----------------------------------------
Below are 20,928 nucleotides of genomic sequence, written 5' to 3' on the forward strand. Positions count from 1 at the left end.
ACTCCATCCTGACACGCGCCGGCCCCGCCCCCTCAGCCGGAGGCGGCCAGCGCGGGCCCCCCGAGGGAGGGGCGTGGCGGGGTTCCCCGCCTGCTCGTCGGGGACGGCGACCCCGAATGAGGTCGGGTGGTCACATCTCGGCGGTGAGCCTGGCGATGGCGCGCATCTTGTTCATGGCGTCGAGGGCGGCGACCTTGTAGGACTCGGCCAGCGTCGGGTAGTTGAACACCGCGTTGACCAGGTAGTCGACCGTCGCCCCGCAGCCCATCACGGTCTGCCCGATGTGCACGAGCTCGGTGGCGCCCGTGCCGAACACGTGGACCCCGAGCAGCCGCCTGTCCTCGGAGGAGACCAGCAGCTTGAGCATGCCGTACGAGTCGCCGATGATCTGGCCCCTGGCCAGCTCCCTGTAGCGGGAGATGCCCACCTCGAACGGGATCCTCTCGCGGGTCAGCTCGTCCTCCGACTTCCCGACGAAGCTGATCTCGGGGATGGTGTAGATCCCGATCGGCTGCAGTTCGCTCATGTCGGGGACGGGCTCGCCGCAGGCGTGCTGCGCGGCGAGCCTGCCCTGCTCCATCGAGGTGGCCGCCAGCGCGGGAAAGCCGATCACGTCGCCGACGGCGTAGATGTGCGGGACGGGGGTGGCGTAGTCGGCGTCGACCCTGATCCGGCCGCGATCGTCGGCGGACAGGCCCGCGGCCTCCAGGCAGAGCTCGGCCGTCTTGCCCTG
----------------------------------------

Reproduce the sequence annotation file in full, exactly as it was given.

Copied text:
Below are 20,928 nucleotides of genomic sequence, written 5' to 3' on the forward strand. Positions count from 1 at the left end.
ACTCCATCCTGACACGCGCCGGCCCCGCCCCCTCAGCCGGAGGCGGCCAGCGCGGGCCCCCCGAGGGAGGGGCGTGGCGGGGTTCCCCGCCTGCTCGTCGGGGACGGCGACCCCGAATGAGGTCGGGTGGTCACATCTCGGCGGTGAGCCTGGCGATGGCGCGCATCTTGTTCATGGCGTCGAGGGCGGCGACCTTGTAGGACTCGGCCAGCGTCGGGTAGTTGAACACCGCGTTGACCAGGTAGTCGACCGTCGCCCCGCAGCCCATCACGGTCTGCCCGATGTGCACGAGCTCGGTGGCGCCCGTGCCGAACACGTGGACCCCGAGCAGCCGCCTGTCCTCGGAGGAGACCAGCAGCTTGAGCATGCCGTACGAGTCGCCGATGATCTGGCCCCTGGCCAGCTCCCTGTAGCGGGAGATGCCCACCTCGAACGGGATCCTCTCGCGGGTCAGCTCGTCCTCCGACTTCCCGACGAAGCTGATCTCGGGGATGGTGTAGATCCCGATCGGCTGCAGTTCGCTCATGTCGGGGACGGGCTCGCCGCAGGCGTGCTGCGCGGCGAGCCTGCCCTGCTCCATCGAGGTGGCCGCCAGCGCGGGAAAGCCGATCACGTCGCCGACGGCGTAGATGTGCGGGACGGGGGTGGCGTAGTCGGCGTCGACCCTGATCCGGCCGCGATCGTCGGCGGACAGGCCCGCGGCCTCCAGGCAGAGCTCGGCCGTCTTGCCCTG